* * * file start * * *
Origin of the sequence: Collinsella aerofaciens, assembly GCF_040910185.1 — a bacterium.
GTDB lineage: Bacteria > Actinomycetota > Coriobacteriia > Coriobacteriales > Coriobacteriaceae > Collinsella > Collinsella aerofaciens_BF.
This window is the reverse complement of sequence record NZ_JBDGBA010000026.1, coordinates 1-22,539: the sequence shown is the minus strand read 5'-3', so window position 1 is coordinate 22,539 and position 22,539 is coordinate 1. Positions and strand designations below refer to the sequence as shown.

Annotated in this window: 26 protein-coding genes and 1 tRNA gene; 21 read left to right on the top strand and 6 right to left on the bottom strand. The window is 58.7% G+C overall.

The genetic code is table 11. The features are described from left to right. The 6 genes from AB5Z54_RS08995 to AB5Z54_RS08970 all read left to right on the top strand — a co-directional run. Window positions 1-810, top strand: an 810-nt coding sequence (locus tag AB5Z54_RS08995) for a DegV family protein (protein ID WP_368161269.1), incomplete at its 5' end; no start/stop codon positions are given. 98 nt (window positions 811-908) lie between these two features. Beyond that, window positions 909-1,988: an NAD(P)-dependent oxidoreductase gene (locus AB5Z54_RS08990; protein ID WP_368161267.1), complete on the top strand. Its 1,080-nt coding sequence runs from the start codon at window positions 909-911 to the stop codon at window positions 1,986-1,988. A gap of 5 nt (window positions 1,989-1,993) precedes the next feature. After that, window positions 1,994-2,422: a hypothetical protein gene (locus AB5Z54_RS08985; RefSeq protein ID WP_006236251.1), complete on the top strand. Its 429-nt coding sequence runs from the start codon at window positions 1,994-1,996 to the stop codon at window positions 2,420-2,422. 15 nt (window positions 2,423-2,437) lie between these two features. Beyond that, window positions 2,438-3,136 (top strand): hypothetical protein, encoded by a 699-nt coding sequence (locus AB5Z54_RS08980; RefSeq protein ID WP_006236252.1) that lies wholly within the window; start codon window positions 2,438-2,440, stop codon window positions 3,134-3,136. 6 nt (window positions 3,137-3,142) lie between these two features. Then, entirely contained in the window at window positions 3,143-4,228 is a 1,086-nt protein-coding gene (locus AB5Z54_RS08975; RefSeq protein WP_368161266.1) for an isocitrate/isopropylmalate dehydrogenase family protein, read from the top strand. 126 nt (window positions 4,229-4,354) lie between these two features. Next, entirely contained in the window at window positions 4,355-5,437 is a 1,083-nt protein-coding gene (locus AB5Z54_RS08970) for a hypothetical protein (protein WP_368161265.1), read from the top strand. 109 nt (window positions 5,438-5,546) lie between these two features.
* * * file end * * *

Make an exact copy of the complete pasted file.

Origin of the sequence: Collinsella aerofaciens, assembly GCF_040910185.1 — a bacterium.
GTDB lineage: Bacteria > Actinomycetota > Coriobacteriia > Coriobacteriales > Coriobacteriaceae > Collinsella > Collinsella aerofaciens_BF.
This window is the reverse complement of sequence record NZ_JBDGBA010000026.1, coordinates 1-22,539: the sequence shown is the minus strand read 5'-3', so window position 1 is coordinate 22,539 and position 22,539 is coordinate 1. Positions and strand designations below refer to the sequence as shown.

Annotated in this window: 26 protein-coding genes and 1 tRNA gene; 21 read left to right on the top strand and 6 right to left on the bottom strand. The window is 58.7% G+C overall.

The genetic code is table 11. The features are described from left to right. The 6 genes from AB5Z54_RS08995 to AB5Z54_RS08970 all read left to right on the top strand — a co-directional run. Window positions 1-810, top strand: an 810-nt coding sequence (locus tag AB5Z54_RS08995) for a DegV family protein (protein ID WP_368161269.1), incomplete at its 5' end; no start/stop codon positions are given. 98 nt (window positions 811-908) lie between these two features. Beyond that, window positions 909-1,988: an NAD(P)-dependent oxidoreductase gene (locus AB5Z54_RS08990; protein ID WP_368161267.1), complete on the top strand. Its 1,080-nt coding sequence runs from the start codon at window positions 909-911 to the stop codon at window positions 1,986-1,988. A gap of 5 nt (window positions 1,989-1,993) precedes the next feature. After that, window positions 1,994-2,422: a hypothetical protein gene (locus AB5Z54_RS08985; RefSeq protein ID WP_006236251.1), complete on the top strand. Its 429-nt coding sequence runs from the start codon at window positions 1,994-1,996 to the stop codon at window positions 2,420-2,422. 15 nt (window positions 2,423-2,437) lie between these two features. Beyond that, window positions 2,438-3,136 (top strand): hypothetical protein, encoded by a 699-nt coding sequence (locus AB5Z54_RS08980; RefSeq protein ID WP_006236252.1) that lies wholly within the window; start codon window positions 2,438-2,440, stop codon window positions 3,134-3,136. 6 nt (window positions 3,137-3,142) lie between these two features. Then, entirely contained in the window at window positions 3,143-4,228 is a 1,086-nt protein-coding gene (locus AB5Z54_RS08975; RefSeq protein WP_368161266.1) for an isocitrate/isopropylmalate dehydrogenase family protein, read from the top strand. 126 nt (window positions 4,229-4,354) lie between these two features. Next, entirely contained in the window at window positions 4,355-5,437 is a 1,083-nt protein-coding gene (locus AB5Z54_RS08970) for a hypothetical protein (protein WP_368161265.1), read from the top strand. 109 nt (window positions 5,438-5,546) lie between these two features.